The Kindly Visitor

Ellina was a patient woman, with a serenity built up within her through a lifetime of over nine decades. She had earned her feeling of peace, having lived through the births, deaths, wars, all the political and selfish foolishness of the world in her time.

But today her patience ran thin. She felt expectant, anxious, almost giddy. Except for her concerned and loving family, she had not received visitors for some time now, even though her husband, Ricky, gone these last 12 years, had whispered in his final days that with him out of the picture, new gentlemen suitors would soon be knocking at her door. Always a jokester, even to the last, her dear Ricky.

The last gurglings of the coffeepot came through with the wafting of the new-brew aroma. Even the smell of coffee to her had the color of brown, chocolatey, entirely fitting to its appearance, and more pleasing than the somewhat bitter taste. She rose and shuffled to the kitchen counter, hefted and shook the teapot to make sure it had enough water, and started the stove under it. You never knew what a visitor might like, and she wanted to be prepared.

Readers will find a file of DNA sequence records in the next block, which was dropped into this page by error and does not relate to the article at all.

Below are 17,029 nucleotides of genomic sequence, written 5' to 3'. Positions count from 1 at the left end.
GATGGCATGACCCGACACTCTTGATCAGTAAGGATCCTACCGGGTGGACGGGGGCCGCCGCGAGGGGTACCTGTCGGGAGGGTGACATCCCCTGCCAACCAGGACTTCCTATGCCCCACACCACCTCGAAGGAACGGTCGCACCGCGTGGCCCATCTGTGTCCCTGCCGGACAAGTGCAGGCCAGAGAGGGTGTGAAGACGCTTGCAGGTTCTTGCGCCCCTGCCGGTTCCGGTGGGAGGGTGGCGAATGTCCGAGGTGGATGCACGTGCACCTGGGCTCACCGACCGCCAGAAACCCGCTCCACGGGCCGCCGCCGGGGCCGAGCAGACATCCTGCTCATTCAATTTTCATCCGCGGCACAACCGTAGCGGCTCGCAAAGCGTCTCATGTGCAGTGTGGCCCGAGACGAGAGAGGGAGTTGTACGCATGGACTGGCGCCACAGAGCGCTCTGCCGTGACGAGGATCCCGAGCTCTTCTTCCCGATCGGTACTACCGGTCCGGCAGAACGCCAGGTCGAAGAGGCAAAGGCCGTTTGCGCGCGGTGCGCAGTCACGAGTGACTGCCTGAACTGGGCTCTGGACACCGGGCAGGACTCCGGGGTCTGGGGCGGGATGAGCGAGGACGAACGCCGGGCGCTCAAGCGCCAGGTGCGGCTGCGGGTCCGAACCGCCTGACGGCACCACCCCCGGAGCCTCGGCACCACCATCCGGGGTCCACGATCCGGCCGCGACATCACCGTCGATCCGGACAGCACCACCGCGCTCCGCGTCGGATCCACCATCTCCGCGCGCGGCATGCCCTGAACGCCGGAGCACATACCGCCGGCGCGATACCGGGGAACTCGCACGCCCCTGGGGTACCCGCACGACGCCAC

Ellina forced herself to a measure of calmness. All the anxiousness in the world wouldn’t make the visit happen any sooner. Or who knew? It just might. She went over to her living room bookcase and studied the offerings for something to kill time. Maybe a cat mystery? No, she didn’t have that long. A spooky short story? No, the author wrote splendidly but just didn’t know how to keep it truly short. She sighed and, in her slow, halting way, short-stepped to her magazine basket, picked up a “Better Homes and Garden,” and took it with her to her favorite chair, the one that she’d trained over the years for just the right amount of softness and embrace to the cushions.